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Collaborative Space: An Exploration of the Form and Function of Fashion Designer and Architect Partnerships

Stacy Anderson, Karinna Nobbs, Stephen M. Wigley & Ewa Larsen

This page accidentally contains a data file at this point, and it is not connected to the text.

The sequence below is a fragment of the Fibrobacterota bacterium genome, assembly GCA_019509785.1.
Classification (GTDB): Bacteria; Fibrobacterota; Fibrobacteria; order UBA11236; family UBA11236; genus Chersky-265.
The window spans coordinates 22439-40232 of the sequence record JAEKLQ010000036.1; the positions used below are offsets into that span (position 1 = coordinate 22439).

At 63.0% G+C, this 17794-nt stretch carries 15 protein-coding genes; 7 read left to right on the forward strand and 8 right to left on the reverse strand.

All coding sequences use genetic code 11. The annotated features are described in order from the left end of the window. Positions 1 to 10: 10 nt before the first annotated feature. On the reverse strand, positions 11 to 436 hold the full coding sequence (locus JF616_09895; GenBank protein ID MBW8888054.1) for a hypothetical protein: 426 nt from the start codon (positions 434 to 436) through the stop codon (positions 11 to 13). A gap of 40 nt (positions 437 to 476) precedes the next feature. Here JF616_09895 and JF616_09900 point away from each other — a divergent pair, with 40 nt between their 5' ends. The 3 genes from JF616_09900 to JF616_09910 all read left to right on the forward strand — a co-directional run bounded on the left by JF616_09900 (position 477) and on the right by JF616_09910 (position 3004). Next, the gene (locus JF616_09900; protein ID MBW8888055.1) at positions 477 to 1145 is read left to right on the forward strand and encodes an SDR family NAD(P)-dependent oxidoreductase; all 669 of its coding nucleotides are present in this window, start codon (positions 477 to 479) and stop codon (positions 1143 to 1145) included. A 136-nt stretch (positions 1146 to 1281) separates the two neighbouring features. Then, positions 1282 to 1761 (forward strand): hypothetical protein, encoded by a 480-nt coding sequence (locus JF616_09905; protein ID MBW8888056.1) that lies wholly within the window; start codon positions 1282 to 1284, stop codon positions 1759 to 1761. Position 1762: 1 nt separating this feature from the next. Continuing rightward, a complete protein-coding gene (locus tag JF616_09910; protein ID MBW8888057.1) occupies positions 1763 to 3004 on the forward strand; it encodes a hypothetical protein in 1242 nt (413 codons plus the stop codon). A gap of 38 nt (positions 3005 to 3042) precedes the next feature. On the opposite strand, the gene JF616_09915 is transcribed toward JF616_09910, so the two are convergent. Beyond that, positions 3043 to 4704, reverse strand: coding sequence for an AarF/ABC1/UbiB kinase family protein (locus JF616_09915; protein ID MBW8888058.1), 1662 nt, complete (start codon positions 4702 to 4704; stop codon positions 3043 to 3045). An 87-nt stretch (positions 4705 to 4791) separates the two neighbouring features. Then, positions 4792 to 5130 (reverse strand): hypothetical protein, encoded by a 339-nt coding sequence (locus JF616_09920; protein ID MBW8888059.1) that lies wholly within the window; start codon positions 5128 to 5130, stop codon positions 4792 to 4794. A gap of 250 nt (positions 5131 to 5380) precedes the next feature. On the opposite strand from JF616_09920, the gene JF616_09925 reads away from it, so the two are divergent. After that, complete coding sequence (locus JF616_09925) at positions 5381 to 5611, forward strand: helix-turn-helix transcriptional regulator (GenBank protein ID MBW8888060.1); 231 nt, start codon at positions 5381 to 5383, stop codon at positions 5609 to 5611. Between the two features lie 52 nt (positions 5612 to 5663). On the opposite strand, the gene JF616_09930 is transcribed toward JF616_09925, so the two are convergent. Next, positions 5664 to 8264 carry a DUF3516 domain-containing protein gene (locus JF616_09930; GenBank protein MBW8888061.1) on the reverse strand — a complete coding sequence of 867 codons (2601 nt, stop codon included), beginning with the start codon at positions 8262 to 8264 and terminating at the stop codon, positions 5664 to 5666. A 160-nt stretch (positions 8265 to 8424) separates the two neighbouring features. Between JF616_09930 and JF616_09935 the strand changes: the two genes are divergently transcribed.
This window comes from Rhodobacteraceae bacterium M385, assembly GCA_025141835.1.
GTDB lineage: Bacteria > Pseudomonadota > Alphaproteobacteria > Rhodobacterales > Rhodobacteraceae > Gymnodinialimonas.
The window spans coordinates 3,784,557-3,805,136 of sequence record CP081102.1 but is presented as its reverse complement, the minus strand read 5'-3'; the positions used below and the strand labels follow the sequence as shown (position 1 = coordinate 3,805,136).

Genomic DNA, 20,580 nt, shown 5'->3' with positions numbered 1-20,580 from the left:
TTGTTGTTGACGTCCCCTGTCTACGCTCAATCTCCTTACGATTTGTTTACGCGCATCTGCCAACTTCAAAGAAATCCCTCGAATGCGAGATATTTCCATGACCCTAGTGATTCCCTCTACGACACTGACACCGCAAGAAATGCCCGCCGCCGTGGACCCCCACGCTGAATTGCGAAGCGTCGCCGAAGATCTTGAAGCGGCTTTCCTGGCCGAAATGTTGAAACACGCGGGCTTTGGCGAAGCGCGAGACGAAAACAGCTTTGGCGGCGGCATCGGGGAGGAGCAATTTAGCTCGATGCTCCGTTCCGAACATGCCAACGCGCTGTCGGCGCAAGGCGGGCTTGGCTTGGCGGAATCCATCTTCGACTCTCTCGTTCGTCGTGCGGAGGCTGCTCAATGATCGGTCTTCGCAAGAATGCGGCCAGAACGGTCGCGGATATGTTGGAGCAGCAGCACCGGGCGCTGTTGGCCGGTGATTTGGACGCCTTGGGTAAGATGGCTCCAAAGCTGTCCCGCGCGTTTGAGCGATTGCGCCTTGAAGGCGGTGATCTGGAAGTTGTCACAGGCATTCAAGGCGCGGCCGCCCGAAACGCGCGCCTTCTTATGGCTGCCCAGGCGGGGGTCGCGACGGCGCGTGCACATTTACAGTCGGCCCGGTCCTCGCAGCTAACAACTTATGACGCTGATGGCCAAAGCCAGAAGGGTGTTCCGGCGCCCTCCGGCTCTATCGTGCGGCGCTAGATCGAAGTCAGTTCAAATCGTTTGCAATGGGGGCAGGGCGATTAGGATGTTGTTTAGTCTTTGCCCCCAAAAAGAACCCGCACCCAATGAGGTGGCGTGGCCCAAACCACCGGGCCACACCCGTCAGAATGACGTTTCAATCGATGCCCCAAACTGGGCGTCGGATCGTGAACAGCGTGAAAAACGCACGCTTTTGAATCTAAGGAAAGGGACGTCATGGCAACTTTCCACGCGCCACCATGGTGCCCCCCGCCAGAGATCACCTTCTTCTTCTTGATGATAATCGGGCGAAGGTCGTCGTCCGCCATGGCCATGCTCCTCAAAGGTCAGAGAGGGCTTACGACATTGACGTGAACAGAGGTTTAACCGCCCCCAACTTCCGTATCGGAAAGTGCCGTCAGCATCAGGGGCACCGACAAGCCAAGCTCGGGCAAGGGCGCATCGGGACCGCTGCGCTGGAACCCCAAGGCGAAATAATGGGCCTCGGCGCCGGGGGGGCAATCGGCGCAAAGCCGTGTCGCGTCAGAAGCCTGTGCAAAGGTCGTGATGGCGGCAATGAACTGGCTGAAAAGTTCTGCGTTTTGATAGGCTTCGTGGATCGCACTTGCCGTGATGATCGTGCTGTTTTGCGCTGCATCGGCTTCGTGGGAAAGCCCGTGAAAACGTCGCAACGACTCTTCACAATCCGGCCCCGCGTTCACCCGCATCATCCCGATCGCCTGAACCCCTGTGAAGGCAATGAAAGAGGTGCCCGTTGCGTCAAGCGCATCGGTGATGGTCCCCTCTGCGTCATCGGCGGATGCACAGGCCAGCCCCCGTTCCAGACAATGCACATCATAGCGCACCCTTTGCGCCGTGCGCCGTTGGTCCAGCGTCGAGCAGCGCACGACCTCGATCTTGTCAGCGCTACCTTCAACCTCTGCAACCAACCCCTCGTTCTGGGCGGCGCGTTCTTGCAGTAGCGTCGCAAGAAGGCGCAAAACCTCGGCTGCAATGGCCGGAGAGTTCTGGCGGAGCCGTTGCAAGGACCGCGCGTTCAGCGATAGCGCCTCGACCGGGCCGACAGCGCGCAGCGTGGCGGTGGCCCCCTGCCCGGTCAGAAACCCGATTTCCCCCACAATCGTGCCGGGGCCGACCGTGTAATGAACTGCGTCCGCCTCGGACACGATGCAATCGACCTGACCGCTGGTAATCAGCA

Architecture and store design are increasingly significant to fashion brands as powerful media for the expression of brand image and story (Riewold 2002). While this relationship is not entirely new, fashion brands such as Fiorucci, Pierre Cardin and Biba have augmented their image using store design since the 1960s (Mores 2006). Battista (2010) identifies that the overtly collaborative relationships between fashion and architecture are embryonic and will be an area of growth for practitioners and academics alike. As the boundaries between fashion, retail, art and architecture continue to blur, architects have actively sought collaboration with fashion brands, and vice versa (Bingham 2005). Contemporary collaborations have developed beyond the design of spaces for selling apparel, extending now to the synergetic creation of products and cultural experiences which are visually spectacular, creatively influential and commercially significant. Meanwhile, hybrid exhibitions in New York (2006) and London (2009) have stimulated a dialogue for exploring the relationships between the disciplines (Menkes 2009). The paper provides an insight into this phenomenon by considering the nature and characteristics of contemporary instances to identify the key drivers of fashion and architecture collaborations.